Faith at Occupy Wall Street: News Roundup

In the news this week: clergy find a role at Occupy Wall Street, a prisoner exchange may facilitate peace between Israel and Palestine, Saudi Arabia plans to build a religious dialogue center in Vienna, and other stories.

A group, calling themselves the "Protest Chaplains," traveled from Boston to join the "Occupy Wall Street" movement, which claims to advocate for "the 99 percent" of Americans against the "1 percent" who control much of the country's wealth.
The Protest Chaplains, a loose group of mostly Christian students, seminarians and laypeople organized though Facebook, expressed support for the movement the best they knew how: through their faith.
While many of the religious elements of the Occupy movement have been spearheaded by laypeople and students organized through social media, more established clergy are starting to follow the lead of groups like the Protest Chaplains. Huffington Post
In a much-anticipated prisoner exchange that could have broad implications, Israel and Hamas on Tuesday announced that an Israeli soldier abducted to Gaza five years ago would be swapped for about 1,000 Palestinians held by Israel and accused of militant activity. The very fact of any agreement between Israel and its archenemy seemed to offer a beguiling prospect of a new dynamic in the region.
To date, Hamas has not abandoned its ideology that calls for the destruction of the Jewish state. For its part, Israel has never accepted the violent Hamas takeover of Gaza in 2007. Though neither side hinted at changes in those basic policies, the prospect of even lukewarm relations developing between Israel and Hamas could open a new window for peace efforts. Time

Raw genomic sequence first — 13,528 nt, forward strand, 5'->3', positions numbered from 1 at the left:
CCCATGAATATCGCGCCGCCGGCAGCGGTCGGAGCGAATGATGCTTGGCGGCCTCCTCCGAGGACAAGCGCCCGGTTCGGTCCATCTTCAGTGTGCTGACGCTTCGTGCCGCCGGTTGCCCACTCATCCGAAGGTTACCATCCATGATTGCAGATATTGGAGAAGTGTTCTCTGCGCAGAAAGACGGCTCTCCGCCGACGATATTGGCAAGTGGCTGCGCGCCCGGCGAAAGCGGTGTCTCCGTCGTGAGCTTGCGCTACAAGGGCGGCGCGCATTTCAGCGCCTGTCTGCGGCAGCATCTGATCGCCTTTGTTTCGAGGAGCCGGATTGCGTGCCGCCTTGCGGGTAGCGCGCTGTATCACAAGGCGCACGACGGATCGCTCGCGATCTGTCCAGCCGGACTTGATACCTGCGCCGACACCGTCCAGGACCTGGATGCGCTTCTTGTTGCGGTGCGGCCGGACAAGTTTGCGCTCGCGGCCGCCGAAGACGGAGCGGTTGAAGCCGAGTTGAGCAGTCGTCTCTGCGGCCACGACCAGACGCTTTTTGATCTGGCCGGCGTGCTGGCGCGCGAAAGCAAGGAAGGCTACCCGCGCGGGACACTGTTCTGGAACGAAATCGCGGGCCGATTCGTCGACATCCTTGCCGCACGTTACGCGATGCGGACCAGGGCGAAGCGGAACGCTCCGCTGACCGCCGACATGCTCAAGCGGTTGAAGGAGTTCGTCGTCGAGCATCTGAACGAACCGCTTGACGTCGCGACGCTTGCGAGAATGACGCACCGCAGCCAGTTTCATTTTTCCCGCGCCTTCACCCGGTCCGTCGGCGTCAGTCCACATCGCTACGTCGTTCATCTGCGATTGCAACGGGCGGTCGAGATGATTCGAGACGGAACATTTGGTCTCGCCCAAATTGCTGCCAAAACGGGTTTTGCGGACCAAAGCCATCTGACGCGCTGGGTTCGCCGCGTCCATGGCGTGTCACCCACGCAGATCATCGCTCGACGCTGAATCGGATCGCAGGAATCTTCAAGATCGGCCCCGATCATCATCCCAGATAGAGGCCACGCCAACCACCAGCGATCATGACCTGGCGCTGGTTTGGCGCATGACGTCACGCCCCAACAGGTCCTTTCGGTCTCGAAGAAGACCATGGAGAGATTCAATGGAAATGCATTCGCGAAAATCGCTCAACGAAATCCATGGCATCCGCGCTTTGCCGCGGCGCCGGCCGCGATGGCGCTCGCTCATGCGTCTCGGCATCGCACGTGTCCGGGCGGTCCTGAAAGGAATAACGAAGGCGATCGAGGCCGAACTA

In a statement issued on Friday, the Free Egyptians Party stressed the need for Prime Minister Essam Sharaf to abide by the promise made in May to pass a law criminalizing all forms of discrimination, including religious, and safeguarding rights and freedoms. Ahram Online
Saudi Arabia has defended its plan to fund a religious dialogue center in Vienna, saying Judaism and other faiths would be represented and that it would be free from political interference. Critics of the center say Saudi Arabia’s austere version of Sunni Islam means it is an unsuitable country to promote religious debate. Austria and Spain will also fund the Vienna-based “King Abdullah Bin Abdulaziz International Centre for Interreligious and Intercultural Dialogue.” Reuters
A former employee has sued one of the government’s most secretive security agencies, alleging he lost his security clearance because his wife attended an Islamic school and worked for a Muslim charity.
Mahmoud Hegab filed the discrimination lawsuit this week in U.S. District Court in Alexandria against the National Geospatial-Intelligence Agency at Fort Belvoir. Washington Post
A Muslim woman has won her fight against a west suburban school district after being denied unpaid leave to go on a religious pilgrimage to Mecca.
The U.S. Department of Justice on Thursday announced it settled Safoorah Khan’s religious discrimination lawsuit against the Berkeley School District, forcing the district to pay $75,000 in lost back pay, compensatory damages and attorneys’ fees.
The district also will have to develop a policy accommodating religions consistent with the Civil Rights Acts to ensure something similar will not happen again. Chicago Sun-Times